The trouble with San Francisco’s Painted Ladies is that they are just so hard to sketch! I sketched a few over a couple of days with Laurie Wigham and Liz Steel. It was a hit and miss process for sure, and my sketches were more ‘miss’ than ‘hit’. But you can see that between drawing things a few times over and all the ideas we were bouncing around between us, the later sketches start to have a glimmer of hope…
This first one I drew stands on a corner near Alamo Park. It wasn’t so hard to draw but I didn’t know it until I tried some other homes: darker-colored victorians are not that hard to draw, because the overload of detail and the too-much-fiddly-line just makes them look heavy and dark, which they are…
But my next sketch of the more famous Painted Ladies of Alamo Square is one I felt really didn’t work. For one, it’s hard to bring something new to such a cliche of a view. But also, if you’ve seen photos of these houses, you’ll know that even though these Victorians are full of fussy detail, the overall impression all that light colored trim gives is of lightness- a bit of a frivolous air…and my Victorians looked pretty dour.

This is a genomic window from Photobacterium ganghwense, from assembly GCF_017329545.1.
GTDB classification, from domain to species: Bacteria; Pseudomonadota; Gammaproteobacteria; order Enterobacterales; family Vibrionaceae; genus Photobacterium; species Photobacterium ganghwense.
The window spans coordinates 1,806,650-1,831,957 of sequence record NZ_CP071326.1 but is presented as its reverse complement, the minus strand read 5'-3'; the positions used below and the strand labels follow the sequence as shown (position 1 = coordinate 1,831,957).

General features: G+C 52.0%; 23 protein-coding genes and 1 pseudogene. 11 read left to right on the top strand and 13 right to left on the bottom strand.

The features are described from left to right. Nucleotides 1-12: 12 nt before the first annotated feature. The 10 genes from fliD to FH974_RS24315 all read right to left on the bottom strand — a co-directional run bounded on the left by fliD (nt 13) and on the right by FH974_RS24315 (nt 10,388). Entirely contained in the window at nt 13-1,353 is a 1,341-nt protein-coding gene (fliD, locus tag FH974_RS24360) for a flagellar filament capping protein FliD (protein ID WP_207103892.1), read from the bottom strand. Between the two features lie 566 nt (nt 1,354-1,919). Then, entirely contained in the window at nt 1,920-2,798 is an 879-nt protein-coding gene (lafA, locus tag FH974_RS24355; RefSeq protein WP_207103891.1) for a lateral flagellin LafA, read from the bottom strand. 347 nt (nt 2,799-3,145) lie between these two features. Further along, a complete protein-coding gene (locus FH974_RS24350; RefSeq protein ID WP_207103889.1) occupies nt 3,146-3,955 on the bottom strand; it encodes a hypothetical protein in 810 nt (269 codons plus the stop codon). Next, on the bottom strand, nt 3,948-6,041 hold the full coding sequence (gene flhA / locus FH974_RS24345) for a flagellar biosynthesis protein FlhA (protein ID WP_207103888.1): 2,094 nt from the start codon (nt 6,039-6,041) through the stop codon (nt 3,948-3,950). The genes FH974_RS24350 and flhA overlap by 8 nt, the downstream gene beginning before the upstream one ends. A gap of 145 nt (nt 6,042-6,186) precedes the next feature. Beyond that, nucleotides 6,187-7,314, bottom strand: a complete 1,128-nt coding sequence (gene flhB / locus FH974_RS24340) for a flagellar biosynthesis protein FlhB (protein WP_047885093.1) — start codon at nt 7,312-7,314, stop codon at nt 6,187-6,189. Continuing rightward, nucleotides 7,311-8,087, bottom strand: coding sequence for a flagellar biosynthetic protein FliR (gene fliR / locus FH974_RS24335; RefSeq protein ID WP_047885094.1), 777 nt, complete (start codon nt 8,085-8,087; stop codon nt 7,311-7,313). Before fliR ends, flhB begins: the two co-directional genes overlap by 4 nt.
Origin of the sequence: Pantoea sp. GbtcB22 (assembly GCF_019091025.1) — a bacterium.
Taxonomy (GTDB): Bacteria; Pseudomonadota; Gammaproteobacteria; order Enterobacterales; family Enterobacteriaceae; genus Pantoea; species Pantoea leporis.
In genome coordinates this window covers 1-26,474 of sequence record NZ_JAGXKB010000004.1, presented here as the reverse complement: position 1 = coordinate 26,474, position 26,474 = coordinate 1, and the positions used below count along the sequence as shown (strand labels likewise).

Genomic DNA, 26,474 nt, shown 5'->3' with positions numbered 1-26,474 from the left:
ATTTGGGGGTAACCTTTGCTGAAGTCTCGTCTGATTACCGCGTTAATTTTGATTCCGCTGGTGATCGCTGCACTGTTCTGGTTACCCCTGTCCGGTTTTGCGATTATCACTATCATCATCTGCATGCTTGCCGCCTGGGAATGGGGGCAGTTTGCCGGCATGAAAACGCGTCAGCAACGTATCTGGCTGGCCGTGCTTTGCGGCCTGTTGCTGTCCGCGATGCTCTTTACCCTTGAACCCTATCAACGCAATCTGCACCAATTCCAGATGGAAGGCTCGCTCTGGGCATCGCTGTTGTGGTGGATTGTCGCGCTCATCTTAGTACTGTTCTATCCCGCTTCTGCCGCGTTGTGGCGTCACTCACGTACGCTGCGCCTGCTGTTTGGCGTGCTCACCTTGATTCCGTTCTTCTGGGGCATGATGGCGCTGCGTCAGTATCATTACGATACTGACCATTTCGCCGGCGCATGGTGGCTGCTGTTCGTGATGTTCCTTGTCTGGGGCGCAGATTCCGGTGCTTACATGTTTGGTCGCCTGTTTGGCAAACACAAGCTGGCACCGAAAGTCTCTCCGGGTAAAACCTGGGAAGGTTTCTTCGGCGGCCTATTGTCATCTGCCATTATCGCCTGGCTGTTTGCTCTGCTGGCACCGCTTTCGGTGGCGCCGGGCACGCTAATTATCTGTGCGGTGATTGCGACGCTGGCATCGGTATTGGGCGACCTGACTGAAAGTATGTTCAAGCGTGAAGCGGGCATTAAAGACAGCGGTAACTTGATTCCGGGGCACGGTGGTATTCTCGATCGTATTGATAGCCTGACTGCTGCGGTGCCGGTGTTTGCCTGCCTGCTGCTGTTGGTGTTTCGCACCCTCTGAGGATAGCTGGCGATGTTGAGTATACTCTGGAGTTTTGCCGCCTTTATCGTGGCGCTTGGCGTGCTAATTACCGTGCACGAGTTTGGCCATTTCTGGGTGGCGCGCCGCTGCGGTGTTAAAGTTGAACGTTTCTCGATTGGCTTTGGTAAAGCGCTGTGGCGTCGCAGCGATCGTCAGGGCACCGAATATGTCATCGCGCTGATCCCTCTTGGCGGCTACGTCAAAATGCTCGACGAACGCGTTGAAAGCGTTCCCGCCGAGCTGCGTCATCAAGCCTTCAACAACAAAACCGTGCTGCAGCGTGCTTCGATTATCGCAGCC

So I kinda gave up and did two quick sketches of the view to my right.
But that didn’t solve my problem with trying to draw Victorians.
When I’m stuck and can’t articulate what isn’t working for me, I’ll often think of the work of an artist who I imagine will do a wonderful job of the subject. The very first artist that came to mind was Andrea Joseph. There’s such a sense of whimsy in Andrea’s capture of even the solid-looking brick buildings of Manchester.
With Andrea’s buildings in mind, I made these next sketches a couple of days later in Laurie’s neighborhood in Bernal Heights.
That’s (left to right) a green house, a white house and a blue house. To keep it ‘light’ I left all the sunny sides of the houses in white and only indicated their color in the shaded side. That’s a bit tricky when one of the houses is white, but I think it worked here. Color came before penwork in this piece: another way to keep from overdoing the line and making a heavy sketch.
What really helped with this sketch is that both Laurie and Liz told me to stop working on it at this point. And knowing when to stop is one of the hardest bits of making art.